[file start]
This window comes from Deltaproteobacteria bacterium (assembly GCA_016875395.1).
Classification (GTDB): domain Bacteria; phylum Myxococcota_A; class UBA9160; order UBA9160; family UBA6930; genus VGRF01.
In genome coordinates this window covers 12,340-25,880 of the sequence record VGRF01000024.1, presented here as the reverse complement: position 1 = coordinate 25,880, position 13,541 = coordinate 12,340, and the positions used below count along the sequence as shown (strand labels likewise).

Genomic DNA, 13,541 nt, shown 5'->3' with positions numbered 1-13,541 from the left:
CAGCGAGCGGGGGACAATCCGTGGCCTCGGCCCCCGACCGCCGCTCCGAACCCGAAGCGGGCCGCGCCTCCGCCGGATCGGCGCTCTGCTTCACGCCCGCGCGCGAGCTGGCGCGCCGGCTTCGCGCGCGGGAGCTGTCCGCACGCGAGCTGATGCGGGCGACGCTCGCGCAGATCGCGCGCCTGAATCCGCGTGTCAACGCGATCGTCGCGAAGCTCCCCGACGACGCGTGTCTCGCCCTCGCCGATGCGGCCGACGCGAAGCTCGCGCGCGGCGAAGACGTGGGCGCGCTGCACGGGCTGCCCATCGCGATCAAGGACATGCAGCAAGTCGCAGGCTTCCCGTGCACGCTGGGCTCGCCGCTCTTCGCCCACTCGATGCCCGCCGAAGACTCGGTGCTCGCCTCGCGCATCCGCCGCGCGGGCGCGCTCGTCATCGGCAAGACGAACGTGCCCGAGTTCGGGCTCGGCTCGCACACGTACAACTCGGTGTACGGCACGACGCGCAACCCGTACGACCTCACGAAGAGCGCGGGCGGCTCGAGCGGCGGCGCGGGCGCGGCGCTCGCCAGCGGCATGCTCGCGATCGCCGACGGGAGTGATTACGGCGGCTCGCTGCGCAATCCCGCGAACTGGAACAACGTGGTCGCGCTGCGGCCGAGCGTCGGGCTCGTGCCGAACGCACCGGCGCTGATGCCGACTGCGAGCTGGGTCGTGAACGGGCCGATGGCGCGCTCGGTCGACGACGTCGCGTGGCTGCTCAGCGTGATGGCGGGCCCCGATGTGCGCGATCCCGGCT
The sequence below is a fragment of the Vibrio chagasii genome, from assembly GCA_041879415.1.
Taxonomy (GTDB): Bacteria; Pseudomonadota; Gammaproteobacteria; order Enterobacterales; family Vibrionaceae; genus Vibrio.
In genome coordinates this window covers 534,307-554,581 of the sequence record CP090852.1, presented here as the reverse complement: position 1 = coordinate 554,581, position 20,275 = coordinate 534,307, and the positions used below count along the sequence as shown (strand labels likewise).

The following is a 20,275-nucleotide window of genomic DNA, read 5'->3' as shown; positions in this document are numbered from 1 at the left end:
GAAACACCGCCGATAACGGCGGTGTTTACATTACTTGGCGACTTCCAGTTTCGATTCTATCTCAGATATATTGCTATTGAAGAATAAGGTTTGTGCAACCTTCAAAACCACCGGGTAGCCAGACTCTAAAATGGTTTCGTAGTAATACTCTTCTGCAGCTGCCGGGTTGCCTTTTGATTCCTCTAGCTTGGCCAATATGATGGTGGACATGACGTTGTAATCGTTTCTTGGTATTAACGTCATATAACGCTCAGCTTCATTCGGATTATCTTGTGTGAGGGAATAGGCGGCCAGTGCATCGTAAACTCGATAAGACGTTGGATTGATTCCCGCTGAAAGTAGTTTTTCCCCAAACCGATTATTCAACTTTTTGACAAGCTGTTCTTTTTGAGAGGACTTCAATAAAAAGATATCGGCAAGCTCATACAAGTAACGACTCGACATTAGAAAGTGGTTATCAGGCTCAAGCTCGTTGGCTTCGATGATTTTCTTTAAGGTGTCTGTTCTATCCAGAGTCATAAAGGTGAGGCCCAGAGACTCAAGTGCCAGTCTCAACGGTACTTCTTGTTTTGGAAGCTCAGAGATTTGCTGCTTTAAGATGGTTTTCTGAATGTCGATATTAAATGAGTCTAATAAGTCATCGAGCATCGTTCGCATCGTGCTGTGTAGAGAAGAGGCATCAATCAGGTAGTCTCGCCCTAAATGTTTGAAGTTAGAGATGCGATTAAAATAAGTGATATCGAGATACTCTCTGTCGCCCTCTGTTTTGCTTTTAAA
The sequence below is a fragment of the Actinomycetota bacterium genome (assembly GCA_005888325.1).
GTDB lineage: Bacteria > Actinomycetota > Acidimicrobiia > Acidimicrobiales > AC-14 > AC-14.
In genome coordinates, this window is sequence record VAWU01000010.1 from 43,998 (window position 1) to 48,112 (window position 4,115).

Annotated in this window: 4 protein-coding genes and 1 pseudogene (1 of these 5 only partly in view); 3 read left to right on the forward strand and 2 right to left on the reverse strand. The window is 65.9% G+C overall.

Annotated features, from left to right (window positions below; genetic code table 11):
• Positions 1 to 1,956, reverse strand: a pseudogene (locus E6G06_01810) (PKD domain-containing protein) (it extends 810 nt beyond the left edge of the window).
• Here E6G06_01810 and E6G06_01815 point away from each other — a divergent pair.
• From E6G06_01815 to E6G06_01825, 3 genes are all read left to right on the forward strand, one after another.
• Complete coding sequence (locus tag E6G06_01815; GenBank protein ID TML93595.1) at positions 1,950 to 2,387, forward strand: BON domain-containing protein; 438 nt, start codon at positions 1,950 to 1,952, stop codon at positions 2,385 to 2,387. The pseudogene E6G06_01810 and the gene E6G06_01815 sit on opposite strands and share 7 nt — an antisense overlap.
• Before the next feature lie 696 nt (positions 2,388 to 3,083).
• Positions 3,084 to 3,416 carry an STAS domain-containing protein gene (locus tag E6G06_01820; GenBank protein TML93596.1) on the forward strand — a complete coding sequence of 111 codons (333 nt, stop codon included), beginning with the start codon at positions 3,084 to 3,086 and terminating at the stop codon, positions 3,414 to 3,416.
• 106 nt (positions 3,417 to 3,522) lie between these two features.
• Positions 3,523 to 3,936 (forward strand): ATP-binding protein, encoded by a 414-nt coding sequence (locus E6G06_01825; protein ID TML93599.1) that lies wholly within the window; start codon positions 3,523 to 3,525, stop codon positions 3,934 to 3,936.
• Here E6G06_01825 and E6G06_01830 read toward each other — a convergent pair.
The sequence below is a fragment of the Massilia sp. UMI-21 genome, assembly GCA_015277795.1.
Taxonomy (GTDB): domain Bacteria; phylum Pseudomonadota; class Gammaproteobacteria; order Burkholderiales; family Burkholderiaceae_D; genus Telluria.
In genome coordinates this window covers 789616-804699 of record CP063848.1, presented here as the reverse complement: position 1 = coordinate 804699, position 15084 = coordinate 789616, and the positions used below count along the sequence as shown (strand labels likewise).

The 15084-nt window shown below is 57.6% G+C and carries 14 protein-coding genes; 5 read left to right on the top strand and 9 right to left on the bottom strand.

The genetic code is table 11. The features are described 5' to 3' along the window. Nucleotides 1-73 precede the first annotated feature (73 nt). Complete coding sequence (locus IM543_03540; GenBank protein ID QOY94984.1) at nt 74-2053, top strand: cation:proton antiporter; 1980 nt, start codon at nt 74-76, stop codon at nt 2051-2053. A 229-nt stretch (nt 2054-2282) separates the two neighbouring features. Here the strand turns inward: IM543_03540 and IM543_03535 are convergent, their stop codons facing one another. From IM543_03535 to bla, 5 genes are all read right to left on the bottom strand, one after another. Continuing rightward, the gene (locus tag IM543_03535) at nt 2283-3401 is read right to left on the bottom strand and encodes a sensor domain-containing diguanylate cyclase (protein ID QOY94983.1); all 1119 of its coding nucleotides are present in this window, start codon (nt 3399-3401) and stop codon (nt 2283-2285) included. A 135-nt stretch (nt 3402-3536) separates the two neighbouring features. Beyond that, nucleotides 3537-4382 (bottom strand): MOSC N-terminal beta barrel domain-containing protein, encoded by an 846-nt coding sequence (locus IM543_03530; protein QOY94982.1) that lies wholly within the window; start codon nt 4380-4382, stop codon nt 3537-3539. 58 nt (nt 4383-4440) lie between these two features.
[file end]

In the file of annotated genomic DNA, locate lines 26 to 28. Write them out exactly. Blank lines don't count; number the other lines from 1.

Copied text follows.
Taxonomy (GTDB): domain Bacteria; phylum Pseudomonadota; class Gammaproteobacteria; order Burkholderiales; family Burkholderiaceae_D; genus Telluria.
In genome coordinates this window covers 789616-804699 of record CP063848.1, presented here as the reverse complement: position 1 = coordinate 804699, position 15084 = coordinate 789616, and the positions used below count along the sequence as shown (strand labels likewise).

The 15084-nt window shown below is 57.6% G+C and carries 14 protein-coding genes; 5 read left to right on the top strand and 9 right to left on the bottom strand.